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What's Wrong with Disaster Recovery?

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Synopsis

King Canute of England once took his throne to shoreline, sat down and commanded the tide to stop advancing. Trying to stop data growth is a similar lesson in futility. The world has now reached more than 4.4 ZB and there is no stopping it for the foreseeable future.

Rather than trying to prevent the inevitable, a better Disaster Recovery (DR) strategy is to ensure data is fully protected. Unfortunately, this is where most companies’ DR strategies are insufficient to safeguard the enterprise from the rising tide of data growth. One serious outage or natural disaster can be enough to threaten the continued existence of the organization. So what’s wrong with DR? Here are the top seven things…

ONE: LACK OF AUTOMATION

Even in those organizations where automation is supposed to be taken care of, you typically find that someone still has to spend time managing or working with backups to take care of the many issues that crop up. To combat these problems, scripting, troubleshooting and repeated backups become a way of life. Bottom line: manual processes put the organization at risk.

TWO: THE USE OF TAPE

The first step is admitting it, you’re still using tape. Now just stop! It’s too inefficient and too slow for the rapid pace of day to day IT. It has no place in a modern DR infrastructure.

THREE: REDUNDANT DATA

It’s one thing to battle data volumes that are rising at 20% to 50% per year but why compound the problem by permitting redundancy within the backup data set? You have to get that under control.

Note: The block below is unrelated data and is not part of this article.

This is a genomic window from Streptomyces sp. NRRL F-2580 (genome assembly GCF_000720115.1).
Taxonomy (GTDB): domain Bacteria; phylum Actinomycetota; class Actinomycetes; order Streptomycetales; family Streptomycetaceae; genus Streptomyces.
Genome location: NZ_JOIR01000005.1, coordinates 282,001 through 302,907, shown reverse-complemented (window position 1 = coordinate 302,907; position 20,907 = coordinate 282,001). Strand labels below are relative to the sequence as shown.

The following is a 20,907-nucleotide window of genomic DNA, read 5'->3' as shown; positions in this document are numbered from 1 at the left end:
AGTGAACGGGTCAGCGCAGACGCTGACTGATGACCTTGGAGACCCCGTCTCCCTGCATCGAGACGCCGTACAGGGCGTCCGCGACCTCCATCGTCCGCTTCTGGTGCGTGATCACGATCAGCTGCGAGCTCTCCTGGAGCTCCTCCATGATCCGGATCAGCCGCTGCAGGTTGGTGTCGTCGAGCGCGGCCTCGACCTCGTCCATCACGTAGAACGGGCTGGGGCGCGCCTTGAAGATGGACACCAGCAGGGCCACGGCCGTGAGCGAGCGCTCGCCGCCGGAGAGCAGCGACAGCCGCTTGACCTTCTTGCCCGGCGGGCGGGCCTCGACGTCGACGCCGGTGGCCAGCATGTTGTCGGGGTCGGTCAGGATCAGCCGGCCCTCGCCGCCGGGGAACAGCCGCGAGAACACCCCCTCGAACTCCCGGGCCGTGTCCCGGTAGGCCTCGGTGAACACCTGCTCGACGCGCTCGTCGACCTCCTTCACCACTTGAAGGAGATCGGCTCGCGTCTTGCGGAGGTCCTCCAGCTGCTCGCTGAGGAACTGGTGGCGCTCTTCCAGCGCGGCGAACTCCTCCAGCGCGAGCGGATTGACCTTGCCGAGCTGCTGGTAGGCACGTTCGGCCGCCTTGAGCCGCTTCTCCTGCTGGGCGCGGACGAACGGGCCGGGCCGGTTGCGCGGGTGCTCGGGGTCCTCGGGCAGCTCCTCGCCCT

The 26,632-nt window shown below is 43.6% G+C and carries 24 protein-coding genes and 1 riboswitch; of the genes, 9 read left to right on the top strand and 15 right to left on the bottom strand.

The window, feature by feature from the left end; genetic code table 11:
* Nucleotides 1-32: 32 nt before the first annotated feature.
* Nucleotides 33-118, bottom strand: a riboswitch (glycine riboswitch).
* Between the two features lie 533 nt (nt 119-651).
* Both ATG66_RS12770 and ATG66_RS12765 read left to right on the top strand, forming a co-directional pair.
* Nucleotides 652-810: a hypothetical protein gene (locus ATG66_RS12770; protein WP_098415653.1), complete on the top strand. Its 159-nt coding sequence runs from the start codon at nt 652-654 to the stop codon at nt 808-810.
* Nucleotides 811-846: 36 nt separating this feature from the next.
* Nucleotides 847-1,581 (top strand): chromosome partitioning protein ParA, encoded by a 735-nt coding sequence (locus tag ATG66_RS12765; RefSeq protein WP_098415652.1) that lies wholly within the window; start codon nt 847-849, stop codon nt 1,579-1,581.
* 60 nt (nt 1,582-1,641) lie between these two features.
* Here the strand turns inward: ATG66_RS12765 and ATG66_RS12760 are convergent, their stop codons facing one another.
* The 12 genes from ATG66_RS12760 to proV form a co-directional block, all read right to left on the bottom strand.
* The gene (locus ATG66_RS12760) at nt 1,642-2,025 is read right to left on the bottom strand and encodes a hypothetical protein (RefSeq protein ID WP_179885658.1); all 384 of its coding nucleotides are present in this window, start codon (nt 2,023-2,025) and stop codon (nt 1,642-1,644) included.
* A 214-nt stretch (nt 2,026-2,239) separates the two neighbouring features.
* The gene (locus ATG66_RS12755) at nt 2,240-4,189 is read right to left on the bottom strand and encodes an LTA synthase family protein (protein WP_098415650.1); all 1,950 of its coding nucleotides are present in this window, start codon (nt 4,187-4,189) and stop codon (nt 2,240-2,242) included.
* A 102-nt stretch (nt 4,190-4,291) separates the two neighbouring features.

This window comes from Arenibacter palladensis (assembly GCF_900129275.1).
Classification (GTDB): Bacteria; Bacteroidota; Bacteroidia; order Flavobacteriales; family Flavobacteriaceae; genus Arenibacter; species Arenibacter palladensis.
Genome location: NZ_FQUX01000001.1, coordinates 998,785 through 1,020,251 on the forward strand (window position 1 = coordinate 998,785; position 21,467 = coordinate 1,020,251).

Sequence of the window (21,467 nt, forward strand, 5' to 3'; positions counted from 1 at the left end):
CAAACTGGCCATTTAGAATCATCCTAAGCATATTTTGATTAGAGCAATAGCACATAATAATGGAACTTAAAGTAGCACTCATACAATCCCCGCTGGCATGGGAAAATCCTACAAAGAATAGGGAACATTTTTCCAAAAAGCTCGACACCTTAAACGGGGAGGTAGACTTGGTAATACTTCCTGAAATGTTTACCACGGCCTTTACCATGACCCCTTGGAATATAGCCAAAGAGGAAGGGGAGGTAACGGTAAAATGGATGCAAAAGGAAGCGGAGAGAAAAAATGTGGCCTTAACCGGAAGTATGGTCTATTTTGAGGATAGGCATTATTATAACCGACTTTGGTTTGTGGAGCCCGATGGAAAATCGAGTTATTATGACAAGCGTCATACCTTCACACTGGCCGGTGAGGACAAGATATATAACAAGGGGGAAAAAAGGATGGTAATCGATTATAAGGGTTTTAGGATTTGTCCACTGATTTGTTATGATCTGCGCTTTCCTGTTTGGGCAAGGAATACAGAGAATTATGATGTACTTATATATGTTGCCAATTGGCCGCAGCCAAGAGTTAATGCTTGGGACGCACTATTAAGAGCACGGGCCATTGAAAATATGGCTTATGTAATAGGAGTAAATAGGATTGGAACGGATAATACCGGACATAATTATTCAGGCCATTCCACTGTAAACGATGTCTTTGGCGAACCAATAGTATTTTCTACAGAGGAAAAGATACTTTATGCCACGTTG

FOUR: NETWORK BOTTLENECKS

Cloud-only backup and DR sounds good. But consider the the simple matter of physics: If the pipe can only manage 100 Mb/sec or 1 Gb/sec and the company needs to recover 100 TB, long delays are unavoidable. It could be many days before the recovery process completes. Today’s enterprise can’t afford to waste days or weeks waiting for its data to arrive—you’ll be out of a job before the Recovery is complete.

FIVE: UNVIRTUALIZED STORAGE

Around 70% of servers are now virtualized and the number continues to grow at a rapid pace. However, storage has lagged behind, creating data siloes that are difficult to manage. This is bad enough for day to day operations. But once a serious data loss event takes place, the DR nightmares begin. Instead of recovering everything at one time, IT has to slowly and laboriously bring up one system and one database at a time.

SIX: ALL ROADS LEAD TO IT

In too many companies, every single data loss incident requires a call to IT, like when the boss accidentally deletes or loses an important file. The situation has become more pronounced in light of the rise of mobility, virtual workplaces and Bring Your Own Device (BYOD) policies. Such a mode of operation is outdated and highly inefficient.